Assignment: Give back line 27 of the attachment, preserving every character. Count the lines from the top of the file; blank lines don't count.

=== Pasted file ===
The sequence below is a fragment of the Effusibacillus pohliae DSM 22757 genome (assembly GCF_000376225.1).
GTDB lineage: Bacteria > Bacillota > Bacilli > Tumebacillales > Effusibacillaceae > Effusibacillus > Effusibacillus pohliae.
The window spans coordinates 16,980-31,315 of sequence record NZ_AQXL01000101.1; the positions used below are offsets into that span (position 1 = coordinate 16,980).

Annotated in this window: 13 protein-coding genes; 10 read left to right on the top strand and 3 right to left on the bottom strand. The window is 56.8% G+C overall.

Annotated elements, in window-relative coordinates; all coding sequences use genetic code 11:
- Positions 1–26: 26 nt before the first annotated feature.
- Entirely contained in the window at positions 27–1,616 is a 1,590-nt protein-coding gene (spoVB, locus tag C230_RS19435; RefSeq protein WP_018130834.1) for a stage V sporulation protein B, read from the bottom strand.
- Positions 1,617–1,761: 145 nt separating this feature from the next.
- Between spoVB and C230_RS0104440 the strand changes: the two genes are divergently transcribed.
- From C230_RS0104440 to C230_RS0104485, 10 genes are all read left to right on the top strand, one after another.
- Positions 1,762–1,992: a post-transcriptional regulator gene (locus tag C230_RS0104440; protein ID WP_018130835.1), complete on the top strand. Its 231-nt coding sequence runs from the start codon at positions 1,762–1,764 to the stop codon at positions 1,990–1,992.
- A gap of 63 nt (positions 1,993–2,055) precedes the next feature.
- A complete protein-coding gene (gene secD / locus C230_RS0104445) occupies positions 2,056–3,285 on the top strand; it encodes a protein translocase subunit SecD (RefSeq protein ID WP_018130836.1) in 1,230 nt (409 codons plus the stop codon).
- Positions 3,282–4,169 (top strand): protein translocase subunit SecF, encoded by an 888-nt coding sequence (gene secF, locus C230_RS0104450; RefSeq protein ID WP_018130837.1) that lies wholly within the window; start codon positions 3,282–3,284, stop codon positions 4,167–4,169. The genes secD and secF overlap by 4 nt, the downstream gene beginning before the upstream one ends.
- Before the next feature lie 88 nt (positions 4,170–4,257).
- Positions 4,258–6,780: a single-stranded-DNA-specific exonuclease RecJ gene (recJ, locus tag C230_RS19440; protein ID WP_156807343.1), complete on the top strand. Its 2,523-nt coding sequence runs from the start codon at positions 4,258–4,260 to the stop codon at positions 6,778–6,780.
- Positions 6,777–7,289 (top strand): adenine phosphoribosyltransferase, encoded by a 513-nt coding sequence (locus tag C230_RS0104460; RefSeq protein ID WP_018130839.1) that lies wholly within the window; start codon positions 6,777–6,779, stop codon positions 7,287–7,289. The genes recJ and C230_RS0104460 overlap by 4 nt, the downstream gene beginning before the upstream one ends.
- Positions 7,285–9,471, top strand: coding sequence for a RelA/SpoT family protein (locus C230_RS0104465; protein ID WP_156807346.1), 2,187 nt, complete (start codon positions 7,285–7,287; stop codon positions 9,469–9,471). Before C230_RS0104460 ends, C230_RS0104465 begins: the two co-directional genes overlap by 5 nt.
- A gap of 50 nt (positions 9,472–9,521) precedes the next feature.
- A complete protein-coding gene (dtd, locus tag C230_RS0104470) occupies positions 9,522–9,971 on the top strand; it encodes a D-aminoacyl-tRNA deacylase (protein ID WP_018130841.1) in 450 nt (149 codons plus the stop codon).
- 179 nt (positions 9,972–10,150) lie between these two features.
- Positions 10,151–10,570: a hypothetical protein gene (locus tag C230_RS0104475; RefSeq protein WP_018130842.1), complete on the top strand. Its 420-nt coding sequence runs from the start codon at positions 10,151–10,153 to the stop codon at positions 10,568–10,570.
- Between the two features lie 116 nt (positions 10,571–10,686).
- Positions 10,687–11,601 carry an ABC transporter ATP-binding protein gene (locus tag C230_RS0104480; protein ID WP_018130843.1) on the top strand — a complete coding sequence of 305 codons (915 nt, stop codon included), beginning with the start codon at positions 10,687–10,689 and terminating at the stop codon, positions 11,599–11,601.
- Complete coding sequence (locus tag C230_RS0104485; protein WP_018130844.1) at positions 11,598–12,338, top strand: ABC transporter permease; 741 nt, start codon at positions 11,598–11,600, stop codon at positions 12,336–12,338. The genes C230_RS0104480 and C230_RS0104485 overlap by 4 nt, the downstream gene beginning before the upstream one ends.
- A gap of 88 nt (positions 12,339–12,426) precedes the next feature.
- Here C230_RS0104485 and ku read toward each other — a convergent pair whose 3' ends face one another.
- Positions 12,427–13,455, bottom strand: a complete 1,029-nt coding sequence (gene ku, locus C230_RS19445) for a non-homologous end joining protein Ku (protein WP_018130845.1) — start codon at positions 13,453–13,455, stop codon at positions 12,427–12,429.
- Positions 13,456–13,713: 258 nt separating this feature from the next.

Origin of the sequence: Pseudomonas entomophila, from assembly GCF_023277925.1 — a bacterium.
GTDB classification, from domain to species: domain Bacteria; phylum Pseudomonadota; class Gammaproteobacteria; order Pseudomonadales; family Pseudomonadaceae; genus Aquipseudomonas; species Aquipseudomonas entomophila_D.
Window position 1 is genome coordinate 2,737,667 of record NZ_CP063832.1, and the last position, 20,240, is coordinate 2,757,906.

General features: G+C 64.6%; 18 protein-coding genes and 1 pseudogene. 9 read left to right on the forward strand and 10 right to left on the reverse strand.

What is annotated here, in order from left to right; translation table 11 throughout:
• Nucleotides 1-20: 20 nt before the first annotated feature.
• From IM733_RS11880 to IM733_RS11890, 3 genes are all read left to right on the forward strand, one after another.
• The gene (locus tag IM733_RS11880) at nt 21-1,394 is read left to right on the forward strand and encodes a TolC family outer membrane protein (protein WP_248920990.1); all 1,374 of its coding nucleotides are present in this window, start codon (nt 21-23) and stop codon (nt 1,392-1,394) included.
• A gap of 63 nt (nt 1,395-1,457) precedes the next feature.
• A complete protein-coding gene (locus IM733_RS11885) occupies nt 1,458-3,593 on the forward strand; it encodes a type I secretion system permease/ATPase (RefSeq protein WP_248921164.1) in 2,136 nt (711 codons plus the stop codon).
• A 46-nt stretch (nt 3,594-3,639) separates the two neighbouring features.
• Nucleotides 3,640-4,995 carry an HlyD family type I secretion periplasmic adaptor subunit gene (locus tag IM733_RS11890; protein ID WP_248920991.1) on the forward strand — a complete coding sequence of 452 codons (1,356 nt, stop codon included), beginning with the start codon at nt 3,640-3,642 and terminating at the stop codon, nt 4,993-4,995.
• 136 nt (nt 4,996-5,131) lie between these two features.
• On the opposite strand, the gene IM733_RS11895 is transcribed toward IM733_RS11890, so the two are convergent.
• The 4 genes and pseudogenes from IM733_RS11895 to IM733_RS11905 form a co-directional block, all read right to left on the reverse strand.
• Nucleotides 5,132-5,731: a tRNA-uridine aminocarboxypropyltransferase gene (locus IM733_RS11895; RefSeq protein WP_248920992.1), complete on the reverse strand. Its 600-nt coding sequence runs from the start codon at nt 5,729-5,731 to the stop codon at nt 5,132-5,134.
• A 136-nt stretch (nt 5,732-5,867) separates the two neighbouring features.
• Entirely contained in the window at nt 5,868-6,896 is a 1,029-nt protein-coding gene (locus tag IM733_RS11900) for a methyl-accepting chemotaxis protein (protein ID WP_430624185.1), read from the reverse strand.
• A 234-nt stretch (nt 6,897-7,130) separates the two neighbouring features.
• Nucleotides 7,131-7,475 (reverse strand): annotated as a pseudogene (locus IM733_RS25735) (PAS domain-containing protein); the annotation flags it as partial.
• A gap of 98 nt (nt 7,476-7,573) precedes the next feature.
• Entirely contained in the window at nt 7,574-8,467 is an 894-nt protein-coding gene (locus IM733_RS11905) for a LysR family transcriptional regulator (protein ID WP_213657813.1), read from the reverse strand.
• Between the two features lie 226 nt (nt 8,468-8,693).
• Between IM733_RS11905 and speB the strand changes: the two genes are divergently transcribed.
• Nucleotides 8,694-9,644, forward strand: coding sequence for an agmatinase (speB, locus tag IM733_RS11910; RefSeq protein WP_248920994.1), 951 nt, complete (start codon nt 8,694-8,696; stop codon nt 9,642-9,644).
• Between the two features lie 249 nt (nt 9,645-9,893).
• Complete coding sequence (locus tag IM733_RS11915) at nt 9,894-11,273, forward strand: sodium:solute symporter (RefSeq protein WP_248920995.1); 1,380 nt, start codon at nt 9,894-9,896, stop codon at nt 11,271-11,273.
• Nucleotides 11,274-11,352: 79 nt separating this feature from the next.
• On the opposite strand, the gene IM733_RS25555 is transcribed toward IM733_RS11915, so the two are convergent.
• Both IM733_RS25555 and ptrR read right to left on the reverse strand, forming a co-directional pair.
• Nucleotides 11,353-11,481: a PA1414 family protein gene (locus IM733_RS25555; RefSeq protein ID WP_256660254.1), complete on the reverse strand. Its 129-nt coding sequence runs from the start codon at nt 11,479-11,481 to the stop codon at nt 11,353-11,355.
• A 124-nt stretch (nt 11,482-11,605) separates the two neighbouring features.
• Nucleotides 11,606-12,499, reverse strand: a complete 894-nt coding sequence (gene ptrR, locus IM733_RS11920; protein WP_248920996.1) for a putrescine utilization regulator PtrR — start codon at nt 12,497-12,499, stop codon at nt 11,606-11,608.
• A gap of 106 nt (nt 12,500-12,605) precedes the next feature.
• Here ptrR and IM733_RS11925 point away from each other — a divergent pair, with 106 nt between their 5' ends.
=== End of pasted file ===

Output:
- Here C230_RS0104485 and ku read toward each other — a convergent pair whose 3' ends face one another.